Melbourne: "Secret files" leaked to website Buzzfeed News and the BBC have alleged widespread match-fixing and corruption in tennis.
Below is a summary of the main allegations:
-- Tennis governing bodies were aware of a core group of 16 players in world's top 50 involved in match-fixing. None have been sanctioned.
-- Eight of the 16 are playing in the Australian Open, the season's first Grand Slam, which began on Monday.
-- One top-50 player currently in the Australian Open is suspected of repeatedly fixing his first set in matches.
-- Match-fixing is orchestrated by gambling syndicates in Russia and Italy who contact players in hotel rooms and offer $50,000 or more.
-- The names of more than 70 players have appeared on nine leaked lists of suspected fixers, which were given to tennis governing bodies in the past 10 years.
-- After a 2008 probe, which implicated 28 tour players, all were allowed to continue playing without sanction.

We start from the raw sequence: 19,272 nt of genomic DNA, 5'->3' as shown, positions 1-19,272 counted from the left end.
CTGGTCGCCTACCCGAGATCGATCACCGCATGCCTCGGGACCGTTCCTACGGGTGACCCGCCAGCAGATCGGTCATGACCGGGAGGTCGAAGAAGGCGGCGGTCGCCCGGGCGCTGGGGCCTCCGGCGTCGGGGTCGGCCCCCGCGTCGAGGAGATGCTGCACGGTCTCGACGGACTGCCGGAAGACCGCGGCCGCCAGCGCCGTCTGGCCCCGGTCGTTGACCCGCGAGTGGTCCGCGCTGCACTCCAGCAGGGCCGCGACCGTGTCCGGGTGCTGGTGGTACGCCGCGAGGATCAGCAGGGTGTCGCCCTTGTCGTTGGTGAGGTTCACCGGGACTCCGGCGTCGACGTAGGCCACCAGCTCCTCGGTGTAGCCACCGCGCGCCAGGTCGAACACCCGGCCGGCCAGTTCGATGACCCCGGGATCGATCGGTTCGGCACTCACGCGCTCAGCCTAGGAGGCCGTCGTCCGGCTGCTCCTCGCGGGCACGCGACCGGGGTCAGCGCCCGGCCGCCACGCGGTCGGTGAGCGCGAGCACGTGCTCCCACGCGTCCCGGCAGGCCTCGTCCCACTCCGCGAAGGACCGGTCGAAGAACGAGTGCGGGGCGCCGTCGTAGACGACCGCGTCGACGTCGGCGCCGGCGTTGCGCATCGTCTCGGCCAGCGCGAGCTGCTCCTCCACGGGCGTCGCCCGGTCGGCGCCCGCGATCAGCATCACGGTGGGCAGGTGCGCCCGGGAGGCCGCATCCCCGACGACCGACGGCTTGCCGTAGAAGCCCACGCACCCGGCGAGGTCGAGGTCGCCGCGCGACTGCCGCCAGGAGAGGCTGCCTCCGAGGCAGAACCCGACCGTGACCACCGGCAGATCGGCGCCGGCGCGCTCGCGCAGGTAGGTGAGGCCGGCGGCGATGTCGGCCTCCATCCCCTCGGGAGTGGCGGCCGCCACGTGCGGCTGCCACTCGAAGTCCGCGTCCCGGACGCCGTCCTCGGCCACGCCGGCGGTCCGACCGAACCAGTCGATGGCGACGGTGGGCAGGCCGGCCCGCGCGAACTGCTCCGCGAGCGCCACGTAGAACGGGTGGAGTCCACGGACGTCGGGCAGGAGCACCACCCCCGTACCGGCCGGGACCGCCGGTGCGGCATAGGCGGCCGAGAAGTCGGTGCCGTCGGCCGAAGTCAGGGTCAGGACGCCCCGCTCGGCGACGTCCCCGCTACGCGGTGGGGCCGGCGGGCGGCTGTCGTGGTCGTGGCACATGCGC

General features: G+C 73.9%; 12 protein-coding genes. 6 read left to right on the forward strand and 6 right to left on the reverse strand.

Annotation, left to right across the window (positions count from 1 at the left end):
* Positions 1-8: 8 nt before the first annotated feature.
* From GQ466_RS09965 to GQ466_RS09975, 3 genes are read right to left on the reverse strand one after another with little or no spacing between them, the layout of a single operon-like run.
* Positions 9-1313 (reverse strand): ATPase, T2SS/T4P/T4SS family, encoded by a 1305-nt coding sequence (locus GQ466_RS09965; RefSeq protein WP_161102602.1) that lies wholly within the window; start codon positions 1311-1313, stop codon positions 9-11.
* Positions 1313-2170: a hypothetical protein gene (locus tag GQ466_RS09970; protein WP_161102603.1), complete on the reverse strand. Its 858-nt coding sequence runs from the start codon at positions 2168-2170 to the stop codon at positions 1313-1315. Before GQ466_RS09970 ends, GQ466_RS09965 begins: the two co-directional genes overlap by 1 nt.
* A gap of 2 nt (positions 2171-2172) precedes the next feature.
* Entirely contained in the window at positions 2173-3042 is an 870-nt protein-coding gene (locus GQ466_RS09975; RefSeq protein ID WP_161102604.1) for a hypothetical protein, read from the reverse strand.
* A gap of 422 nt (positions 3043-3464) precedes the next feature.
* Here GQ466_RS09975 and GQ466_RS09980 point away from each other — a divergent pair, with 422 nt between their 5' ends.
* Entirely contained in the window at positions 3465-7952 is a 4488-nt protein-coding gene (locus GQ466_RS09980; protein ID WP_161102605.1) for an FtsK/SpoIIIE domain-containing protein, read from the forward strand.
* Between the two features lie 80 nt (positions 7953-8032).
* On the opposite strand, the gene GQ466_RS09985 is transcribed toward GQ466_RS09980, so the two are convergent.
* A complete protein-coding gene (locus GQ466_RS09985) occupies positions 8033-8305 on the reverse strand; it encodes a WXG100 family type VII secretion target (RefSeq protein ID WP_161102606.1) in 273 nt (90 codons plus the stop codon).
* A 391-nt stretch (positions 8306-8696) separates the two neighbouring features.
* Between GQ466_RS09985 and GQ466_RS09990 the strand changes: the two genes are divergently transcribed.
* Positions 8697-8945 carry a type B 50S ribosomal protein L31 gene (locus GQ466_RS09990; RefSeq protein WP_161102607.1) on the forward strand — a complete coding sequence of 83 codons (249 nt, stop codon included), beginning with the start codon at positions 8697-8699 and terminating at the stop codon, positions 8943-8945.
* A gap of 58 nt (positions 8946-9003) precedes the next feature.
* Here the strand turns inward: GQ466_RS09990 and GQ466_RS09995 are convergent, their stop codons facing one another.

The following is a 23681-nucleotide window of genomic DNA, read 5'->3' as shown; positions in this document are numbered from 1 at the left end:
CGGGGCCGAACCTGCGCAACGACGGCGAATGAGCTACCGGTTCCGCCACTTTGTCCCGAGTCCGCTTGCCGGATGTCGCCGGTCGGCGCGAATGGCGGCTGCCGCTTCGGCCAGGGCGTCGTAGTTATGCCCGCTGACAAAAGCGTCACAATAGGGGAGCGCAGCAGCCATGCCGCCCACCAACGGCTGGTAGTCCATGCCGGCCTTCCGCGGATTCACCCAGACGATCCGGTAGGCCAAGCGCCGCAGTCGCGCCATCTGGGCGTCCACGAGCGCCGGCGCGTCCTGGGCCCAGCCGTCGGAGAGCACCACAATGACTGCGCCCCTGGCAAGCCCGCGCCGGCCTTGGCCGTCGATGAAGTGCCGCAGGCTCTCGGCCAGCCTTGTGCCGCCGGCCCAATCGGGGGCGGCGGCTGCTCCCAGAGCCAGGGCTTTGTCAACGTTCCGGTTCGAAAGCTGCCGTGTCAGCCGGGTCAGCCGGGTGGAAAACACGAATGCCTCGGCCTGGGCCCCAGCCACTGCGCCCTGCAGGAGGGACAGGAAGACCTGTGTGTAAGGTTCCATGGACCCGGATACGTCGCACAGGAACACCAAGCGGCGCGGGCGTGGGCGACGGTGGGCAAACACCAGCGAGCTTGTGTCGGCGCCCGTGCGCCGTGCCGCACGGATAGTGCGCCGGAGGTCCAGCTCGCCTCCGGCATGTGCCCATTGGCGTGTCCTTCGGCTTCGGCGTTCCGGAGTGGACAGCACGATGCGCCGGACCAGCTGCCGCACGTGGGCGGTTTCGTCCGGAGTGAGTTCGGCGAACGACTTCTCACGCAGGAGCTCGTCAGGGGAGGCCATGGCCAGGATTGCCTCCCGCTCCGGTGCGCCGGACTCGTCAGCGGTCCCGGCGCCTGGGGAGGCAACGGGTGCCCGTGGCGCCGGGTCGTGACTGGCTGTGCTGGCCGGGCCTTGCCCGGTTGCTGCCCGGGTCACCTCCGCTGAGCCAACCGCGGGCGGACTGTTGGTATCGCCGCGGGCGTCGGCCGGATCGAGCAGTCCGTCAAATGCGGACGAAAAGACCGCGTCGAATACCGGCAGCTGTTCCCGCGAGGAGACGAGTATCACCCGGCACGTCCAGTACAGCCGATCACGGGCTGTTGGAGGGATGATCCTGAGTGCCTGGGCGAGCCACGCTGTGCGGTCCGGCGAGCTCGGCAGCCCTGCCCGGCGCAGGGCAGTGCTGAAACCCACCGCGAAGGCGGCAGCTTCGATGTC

-- Tennis Integrity Unit, which was set up to ensure fair play, admitted shelving the evidence of the 2008 report because a new integrity code they introduced afterwards "could not be enforced retrospectively".
-- The 2008 investigation was triggered by a notorious match between the world number four, Russia's Nikolay Davydenko, and Argentina's 87th-ranked Martin Vassallo Arguello, which attracted millions of dollars in highly suspicious betting on long-odds underdog Arguello to win from accounts originating in Moscow.
-- Davydenko was a set and a break up and cruising to victory when he pulled out injured. An investigation "was unable to find evidence" that either player had been involved in any corrupt practice....